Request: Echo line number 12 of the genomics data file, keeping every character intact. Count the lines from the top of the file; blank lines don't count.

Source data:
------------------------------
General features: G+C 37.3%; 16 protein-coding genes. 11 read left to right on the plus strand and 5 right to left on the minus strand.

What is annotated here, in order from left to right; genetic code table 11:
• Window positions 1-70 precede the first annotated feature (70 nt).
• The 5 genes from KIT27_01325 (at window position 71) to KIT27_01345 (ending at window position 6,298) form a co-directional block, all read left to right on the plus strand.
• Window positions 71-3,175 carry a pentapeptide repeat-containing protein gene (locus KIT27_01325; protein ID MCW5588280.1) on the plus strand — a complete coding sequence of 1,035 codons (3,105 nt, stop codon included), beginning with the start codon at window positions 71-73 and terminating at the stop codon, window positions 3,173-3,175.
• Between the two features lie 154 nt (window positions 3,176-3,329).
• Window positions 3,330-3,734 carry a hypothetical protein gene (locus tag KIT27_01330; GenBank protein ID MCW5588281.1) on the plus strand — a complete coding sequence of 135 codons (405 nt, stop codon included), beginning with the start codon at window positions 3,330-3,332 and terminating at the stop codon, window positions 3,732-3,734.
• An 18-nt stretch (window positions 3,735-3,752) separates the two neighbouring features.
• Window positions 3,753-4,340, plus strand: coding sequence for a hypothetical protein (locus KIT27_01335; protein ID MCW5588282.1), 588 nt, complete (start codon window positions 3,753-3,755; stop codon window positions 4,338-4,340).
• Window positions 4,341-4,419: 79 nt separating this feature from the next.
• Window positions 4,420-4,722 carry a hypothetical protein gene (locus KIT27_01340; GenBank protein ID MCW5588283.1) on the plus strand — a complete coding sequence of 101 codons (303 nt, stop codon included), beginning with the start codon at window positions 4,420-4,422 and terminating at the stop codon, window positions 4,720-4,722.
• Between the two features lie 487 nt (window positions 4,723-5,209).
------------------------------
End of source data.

• Between the two features lie 487 nt (window positions 4,723-5,209).